Here, we’ll detail the final five pitfalls…
(6) Lack of Platform PrecisionModern information systems nearly always rely on a fairly sophisticated “platform” of hardware and software to provide them with standard services like a runtime environment, data storage facilities and application security. The platform that information systems use has got a lot more complex in recent years and rather than 2 or 3 products (such as a compiler, operating system and database) today’s platforms are often comprised of 10 or more products (operating systems, databases, application servers, application frameworks, virtual machines, cluster services, security services and so on).
This increased complexity has inevitably resulted in a much greater chance of incompatibility between the various components, as there is more to go wrong and more chance of you using a particular combination for the first time. This situation means that its no longer sufficient to simply say that you “need Unix and Oracle” when specifying your platform. You need to be really precise about the specific versions and configurations of each part in order to ensure that you get what you need. This will allow you to avoid the situation where you can’t deploy your system because someone has helpfully upgraded a library for one part of the platform without realising that it means that something else will no longer work.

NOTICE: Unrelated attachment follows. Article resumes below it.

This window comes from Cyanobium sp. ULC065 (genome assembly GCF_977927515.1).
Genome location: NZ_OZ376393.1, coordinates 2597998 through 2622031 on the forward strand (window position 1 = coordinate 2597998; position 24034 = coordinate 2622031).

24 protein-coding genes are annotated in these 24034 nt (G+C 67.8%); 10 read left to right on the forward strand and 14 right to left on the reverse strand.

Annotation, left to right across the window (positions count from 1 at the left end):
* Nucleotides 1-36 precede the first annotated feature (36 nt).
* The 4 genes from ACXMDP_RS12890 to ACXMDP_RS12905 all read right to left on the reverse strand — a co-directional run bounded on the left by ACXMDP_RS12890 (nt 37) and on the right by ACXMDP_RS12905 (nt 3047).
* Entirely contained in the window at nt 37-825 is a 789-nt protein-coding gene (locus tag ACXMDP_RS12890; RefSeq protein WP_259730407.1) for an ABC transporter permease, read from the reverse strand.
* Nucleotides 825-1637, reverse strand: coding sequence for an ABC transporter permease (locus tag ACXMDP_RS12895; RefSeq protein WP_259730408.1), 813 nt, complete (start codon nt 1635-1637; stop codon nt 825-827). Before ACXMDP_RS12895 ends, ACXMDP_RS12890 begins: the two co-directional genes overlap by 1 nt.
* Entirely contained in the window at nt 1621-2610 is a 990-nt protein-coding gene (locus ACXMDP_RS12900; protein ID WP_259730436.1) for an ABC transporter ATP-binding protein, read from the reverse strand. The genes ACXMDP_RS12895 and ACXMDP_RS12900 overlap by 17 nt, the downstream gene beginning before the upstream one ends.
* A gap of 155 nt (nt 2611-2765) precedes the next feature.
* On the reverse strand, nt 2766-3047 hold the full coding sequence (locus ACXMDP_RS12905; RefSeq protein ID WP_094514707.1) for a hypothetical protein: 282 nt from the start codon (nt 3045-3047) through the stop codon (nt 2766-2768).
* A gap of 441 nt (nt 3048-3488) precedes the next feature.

Work out what you need from your runtime platform as early as possible and make sure that you’re precise about the versions and configurations of its components.
(7) Making Performance and Scalability AssumptionsAn experience that many software architects will relate to is that of surprises arising during system build and test. This is probably never more the case than when considering performance and scalability – if nothing else because there are just so many things to go wrong!